We live in an age of rampant online abuse, a modern-day world in which people can anonymously spread derogatory, harmful and offensive language and its receiver can do little apart from calling it out or calling the police.
In the sporting sphere this is a regular occurrence, so much so that Liverpool in January became the first Premier League club to hire a mental health consultant tasked specifically with protecting young players from the trauma of online trolling.
Tracking a troll can be next to impossible, especially when social media companies do little to weed out the malicious content being spread on their platforms.
Frustrated sporting bodies have tried to force action; last year the world of English professional football united for an unprecedented four-day social media boycott to protest at the continued abuse and racism aimed at players.
So Australian football has taken matters into its own hands, with the A-Leagues and players’ union announcing they will – in what they say is a sporting world first – use new artificial intelligence software which acts as a filter to stop racist, homophobic, sexist and other harmful comments from ever being seen by the players and their copious followers.
The automated machine-learning technology, created by British company GoBubble, will monitor the social media accounts of every A-League Men and A-League Women player and act as a filter for offensive content including words, images and emojis. The content will be identified and blocked to the player and their followers. While it will still be visible to the sender’s followers, the objective is to strip them of their intended audience and generally decrease their reach.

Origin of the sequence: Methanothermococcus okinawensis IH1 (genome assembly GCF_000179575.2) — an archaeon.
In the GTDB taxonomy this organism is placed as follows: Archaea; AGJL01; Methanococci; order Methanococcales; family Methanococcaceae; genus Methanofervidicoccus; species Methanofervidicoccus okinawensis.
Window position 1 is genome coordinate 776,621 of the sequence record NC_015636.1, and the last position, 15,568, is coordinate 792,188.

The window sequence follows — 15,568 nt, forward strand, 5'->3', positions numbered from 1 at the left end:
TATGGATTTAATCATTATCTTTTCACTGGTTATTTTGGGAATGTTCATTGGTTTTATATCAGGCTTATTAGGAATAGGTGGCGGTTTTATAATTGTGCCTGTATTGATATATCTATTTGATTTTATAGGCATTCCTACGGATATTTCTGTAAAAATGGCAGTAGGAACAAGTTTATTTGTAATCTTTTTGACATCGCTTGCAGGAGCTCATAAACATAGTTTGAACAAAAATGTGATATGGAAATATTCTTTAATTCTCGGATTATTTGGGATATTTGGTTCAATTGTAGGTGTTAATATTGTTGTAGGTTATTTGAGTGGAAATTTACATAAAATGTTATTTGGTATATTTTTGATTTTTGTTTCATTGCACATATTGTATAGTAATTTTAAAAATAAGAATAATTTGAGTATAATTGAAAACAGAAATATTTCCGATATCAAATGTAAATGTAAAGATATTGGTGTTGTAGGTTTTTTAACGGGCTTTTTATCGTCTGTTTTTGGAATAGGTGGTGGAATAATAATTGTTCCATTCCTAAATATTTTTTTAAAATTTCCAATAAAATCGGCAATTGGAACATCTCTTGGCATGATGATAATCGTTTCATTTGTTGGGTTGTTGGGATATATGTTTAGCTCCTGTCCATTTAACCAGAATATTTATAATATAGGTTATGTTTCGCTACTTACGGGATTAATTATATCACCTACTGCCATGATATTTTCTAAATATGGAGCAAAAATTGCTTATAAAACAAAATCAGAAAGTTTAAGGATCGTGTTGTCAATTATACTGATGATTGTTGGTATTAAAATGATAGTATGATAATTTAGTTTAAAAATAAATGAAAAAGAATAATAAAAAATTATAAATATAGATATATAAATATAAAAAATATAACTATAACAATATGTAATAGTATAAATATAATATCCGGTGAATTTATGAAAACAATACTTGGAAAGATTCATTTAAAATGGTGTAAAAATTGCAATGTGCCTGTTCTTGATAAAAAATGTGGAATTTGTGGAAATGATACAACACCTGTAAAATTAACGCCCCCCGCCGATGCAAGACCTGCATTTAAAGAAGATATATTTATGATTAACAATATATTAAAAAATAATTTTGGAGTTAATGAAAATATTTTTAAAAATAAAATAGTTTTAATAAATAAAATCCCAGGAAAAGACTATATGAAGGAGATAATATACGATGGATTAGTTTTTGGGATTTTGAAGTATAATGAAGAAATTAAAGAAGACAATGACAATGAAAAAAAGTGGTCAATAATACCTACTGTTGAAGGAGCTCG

The announcement follows a successful trial by the leagues and Professional Footballers Australia on the weekend of 25-26 February, when the GoBubble Community software was used on the Twitter profiles of Adelaide United, Melbourne Victory and Central Coast Mariners, the clubs participating in the inaugural Pride Game.
That double-header was set in motion by Adelaide’s Josh Cavallo, who was praised globally last year when he became the only openly gay professional top-flight men’s footballer in the world, but has also since become the subject of homophobic abuse and even death threats. Other players, including Kusini Yengi and Bernie Ibini, have also been targeted.
“These days we often find the cheapest seats in the house are behind a keyboard, with players being subjected to terrible online abuse in the course of doing their jobs,” said eSafety commissioner Julie Inman Grant. “Back in November last year we met with some of the biggest sporting codes in the country and pledged to work together to do more to protect players, coaches and support staff from online abuse.”
Among the 24 organisations to have met with eSafety and signed a statement of commitment were from rugby, the NRL, AFL, netball and cricket.
“The A-League is taking the lead to roll out use of this technology across all clubs, and we now hope to see this approach replicated by sports governing bodies across the globe,” said GoBubble founder, Henry Platten. “This powerful step will protect teams, players and communities from online abuse, and promote a positive and supportive virtual experience across their social channels.”